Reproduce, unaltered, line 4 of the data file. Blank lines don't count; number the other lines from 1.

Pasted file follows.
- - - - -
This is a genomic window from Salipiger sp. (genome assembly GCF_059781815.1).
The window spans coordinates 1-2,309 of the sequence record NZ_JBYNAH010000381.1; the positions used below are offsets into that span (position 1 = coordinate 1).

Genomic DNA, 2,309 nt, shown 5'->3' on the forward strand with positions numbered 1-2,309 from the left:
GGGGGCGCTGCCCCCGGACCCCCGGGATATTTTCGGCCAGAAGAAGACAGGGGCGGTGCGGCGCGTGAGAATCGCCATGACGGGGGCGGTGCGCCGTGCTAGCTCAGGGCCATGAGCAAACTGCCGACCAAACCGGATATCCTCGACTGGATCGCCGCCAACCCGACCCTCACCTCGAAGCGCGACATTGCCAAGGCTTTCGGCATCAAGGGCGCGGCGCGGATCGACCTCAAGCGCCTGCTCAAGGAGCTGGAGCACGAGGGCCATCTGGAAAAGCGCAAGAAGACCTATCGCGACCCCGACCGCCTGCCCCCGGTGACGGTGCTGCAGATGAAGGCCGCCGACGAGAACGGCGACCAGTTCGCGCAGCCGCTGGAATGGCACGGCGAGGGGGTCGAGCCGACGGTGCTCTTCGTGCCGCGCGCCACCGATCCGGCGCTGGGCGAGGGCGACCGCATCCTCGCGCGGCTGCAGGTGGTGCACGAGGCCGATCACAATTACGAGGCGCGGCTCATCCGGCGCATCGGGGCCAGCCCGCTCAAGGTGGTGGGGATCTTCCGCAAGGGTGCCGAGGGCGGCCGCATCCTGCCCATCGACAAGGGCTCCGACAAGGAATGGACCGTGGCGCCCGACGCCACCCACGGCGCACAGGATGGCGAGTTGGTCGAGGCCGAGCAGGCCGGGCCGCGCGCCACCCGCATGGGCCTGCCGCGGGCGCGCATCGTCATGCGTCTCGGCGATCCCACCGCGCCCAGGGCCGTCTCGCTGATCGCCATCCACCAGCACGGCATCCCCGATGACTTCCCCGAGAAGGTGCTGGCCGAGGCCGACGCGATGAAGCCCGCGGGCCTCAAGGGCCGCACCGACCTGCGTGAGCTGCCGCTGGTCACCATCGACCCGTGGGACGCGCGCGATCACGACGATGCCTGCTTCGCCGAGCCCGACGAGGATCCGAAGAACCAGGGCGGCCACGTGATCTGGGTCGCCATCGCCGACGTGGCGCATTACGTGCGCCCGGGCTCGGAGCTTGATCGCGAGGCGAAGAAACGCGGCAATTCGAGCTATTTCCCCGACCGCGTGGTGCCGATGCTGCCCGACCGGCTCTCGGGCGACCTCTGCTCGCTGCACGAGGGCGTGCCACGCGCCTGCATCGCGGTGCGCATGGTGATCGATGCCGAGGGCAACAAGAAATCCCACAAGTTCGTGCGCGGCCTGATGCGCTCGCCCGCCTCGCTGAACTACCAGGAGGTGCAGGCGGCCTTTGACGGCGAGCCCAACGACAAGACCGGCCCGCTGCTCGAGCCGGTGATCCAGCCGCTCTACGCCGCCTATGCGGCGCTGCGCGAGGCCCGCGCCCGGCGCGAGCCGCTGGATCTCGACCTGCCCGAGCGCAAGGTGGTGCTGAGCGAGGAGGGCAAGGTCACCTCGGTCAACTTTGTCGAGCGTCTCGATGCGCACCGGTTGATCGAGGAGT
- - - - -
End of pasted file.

GGGGGCGCTGCCCCCGGACCCCCGGGATATTTTCGGCCAGAAGAAGACAGGGGCGGTGCGGCGCGTGAGAATCGCCATGACGGGGGCGGTGCGCCGTGCTAGCTCAGGGCCATGAGCAAACTGCCGACCAAACCGGATATCCTCGACTGGATCGCCGCCAACCCGACCCTCACCTCGAAGCGCGACATTGCCAAGGCTTTCGGCATCAAGGGCGCGGCGCGGATCGACCTCAAGCGCCTGCTCAAGGAGCTGGAGCACGAGGGCCATCTGGAAAAGCGCAAGAAGACCTATCGCGACCCCGACCGCCTGCCCCCGGTGACGGTGCTGCAGATGAAGGCCGCCGACGAGAACGGCGACCAGTTCGCGCAGCCGCTGGAATGGCACGGCGAGGGGGTCGAGCCGACGGTGCTCTTCGTGCCGCGCGCCACCGATCCGGCGCTGGGCGAGGGCGACCGCATCCTCGCGCGGCTGCAGGTGGTGCACGAGGCCGATCACAATTACGAGGCGCGGCTCATCCGGCGCATCGGGGCCAGCCCGCTCAAGGTGGTGGGGATCTTCCGCAAGGGTGCCGAGGGCGGCCGCATCCTGCCCATCGACAAGGGCTCCGACAAGGAATGGACCGTGGCGCCCGACGCCACCCACGGCGCACAGGATGGCGAGTTGGTCGAGGCCGAGCAGGCCGGGCCGCGCGCCACCCGCATGGGCCTGCCGCGGGCGCGCATCGTCATGCGTCTCGGCGATCCCACCGCGCCCAGGGCCGTCTCGCTGATCGCCATCCACCAGCACGGCATCCCCGATGACTTCCCCGAGAAGGTGCTGGCCGAGGCCGACGCGATGAAGCCCGCGGGCCTCAAGGGCCGCACCGACCTGCGTGAGCTGCCGCTGGTCACCATCGACCCGTGGGACGCGCGCGATCACGACGATGCCTGCTTCGCCGAGCCCGACGAGGATCCGAAGAACCAGGGCGGCCACGTGATCTGGGTCGCCATCGCCGACGTGGCGCATTACGTGCGCCCGGGCTCGGAGCTTGATCGCGAGGCGAAGAAACGCGGCAATTCGAGCTATTTCCCCGACCGCGTGGTGCCGATGCTGCCCGACCGGCTCTCGGGCGACCTCTGCTCGCTGCACGAGGGCGTGCCACGCGCCTGCATCGCGGTGCGCATGGTGATCGATGCCGAGGGCAACAAGAAATCCCACAAGTTCGTGCGCGGCCTGATGCGCTCGCCCGCCTCGCTGAACTACCAGGAGGTGCAGGCGGCCTTTGACGGCGAGCCCAACGACAAGACCGGCCCGCTGCTCGAGCCGGTGATCCAGCCGCTCTACGCCGCCTATGCGGCGCTGCGCGAGGCCCGCGCCCGGCGCGAGCCGCTGGATCTCGACCTGCCCGAGCGCAAGGTGGTGCTGAGCGAGGAGGGCAAGGTCACCTCGGTCAACTTTGTCGAGCGTCTCGATGCGCACCGGTTGATCGAGGAGT